Inslee: All Washington Residents Over 16 Eligible for COVID-19 Vaccine April 15

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The number of those living in Washington state able to receive doses of one of a number of available COVID-19 vaccines will reach an almost-universal proportion as Gov. Jay Inslee announced that all those over 16 years old will be eligible for vaccination April 15.

During a press conference Wednesday, when the governor noted that some 2 million more Washingtonians became eligible for their doses, he announced the next phasing-in of vaccinations will bring the entire adult population of the state into eligibility in the middle of the coming month.

Inslee noted that the latest phase of vaccination eligibility comes four months after Washington began vaccinating individuals, during which some 3.3 million doses had been administered in the state, with more than 1 million Washingtonians fully vaccinated.

Inslee said that increase in eligibility was possible due to an increase in doses the state has been able to allocate. Washington State Health Secretary Umair Shah said that the state started with doses around 12,000 to 13,000 daily with a goal to reach 45,000 a day; now there are 54,000 doses administered daily.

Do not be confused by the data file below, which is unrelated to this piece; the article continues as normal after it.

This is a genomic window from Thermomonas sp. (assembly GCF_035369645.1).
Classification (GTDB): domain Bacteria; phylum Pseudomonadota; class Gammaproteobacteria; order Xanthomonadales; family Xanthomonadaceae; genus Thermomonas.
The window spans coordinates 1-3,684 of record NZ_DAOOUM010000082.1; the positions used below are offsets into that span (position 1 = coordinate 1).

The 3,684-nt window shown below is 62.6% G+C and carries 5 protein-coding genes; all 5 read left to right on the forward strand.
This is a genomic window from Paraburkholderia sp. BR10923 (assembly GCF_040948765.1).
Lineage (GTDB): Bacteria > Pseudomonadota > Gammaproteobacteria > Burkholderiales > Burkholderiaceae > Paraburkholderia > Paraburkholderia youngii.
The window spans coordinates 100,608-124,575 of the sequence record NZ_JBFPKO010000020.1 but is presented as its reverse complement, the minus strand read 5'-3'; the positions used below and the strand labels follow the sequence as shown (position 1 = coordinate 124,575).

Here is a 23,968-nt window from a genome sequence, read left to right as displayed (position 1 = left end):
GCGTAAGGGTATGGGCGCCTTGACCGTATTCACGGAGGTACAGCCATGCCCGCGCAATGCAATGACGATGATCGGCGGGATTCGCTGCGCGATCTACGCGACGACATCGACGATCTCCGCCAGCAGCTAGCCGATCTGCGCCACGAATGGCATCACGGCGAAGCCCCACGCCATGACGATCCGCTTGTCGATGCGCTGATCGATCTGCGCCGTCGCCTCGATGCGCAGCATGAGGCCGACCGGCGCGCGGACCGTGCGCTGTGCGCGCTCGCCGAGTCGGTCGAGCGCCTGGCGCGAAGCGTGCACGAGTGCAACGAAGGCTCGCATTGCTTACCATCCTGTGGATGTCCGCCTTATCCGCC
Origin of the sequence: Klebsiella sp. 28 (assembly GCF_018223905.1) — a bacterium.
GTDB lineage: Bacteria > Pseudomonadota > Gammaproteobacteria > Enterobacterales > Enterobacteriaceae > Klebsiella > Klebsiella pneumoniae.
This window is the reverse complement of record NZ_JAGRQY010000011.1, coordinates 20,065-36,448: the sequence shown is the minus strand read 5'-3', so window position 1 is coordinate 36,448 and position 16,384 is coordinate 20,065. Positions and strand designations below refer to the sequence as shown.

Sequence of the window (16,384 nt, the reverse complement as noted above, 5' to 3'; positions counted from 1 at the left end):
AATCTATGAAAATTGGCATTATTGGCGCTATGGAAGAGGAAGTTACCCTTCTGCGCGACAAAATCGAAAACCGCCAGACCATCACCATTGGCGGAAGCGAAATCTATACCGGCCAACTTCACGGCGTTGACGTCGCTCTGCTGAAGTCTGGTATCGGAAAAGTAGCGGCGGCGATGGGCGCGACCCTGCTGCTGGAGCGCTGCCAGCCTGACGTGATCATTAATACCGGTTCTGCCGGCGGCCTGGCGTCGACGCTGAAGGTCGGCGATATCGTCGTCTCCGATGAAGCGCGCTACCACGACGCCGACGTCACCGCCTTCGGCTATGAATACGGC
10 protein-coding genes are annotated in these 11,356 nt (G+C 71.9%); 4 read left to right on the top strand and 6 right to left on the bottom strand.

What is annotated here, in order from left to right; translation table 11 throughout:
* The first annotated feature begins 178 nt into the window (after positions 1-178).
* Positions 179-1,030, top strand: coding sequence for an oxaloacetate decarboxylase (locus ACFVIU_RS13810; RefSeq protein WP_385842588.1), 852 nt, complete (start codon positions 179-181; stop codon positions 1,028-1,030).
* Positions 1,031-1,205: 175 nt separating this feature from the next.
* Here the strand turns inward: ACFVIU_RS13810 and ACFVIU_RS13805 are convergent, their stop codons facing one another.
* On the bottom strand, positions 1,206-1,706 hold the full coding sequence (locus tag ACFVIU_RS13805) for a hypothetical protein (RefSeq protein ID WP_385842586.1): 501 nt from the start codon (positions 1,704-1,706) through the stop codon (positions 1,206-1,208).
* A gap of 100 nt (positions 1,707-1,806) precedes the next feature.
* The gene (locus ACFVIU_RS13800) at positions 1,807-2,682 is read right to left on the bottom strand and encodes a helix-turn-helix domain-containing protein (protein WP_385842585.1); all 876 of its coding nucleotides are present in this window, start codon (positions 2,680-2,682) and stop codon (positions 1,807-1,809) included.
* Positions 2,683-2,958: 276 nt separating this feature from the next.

“That is just a testament to all of our partners on the ground and all of our efforts in local communities,” Shah remarked.

Those becoming eligible on April 15 must wait until then to begin scheduling for appointments, Shah said, much like had been the case for prior phases. He noted that for those unable to access online methods for scheduling, such as at vaccinelocator.doh.wa.gov, the state had a hotline at 1 (800) 525-0127 which included multiple languages.

Inslee acknowledged that some states in the U.S. had fast-tracked their eligibility for vaccinations with Washington moving slowly to bring more people into the fold. He pointed to recent analysis from nonprofit health data organization Surgo Ventures reported by the Associated Press which showed that states that increased eligibility generally fared worse in being able to administer doses as a proportion of their population.

“That research shows that a more methodical, priority-based strategy, ones like what we have done in Washington, could be a more effective strategy than simply having everyone fight each other to the gates on day one,” Inslee said.

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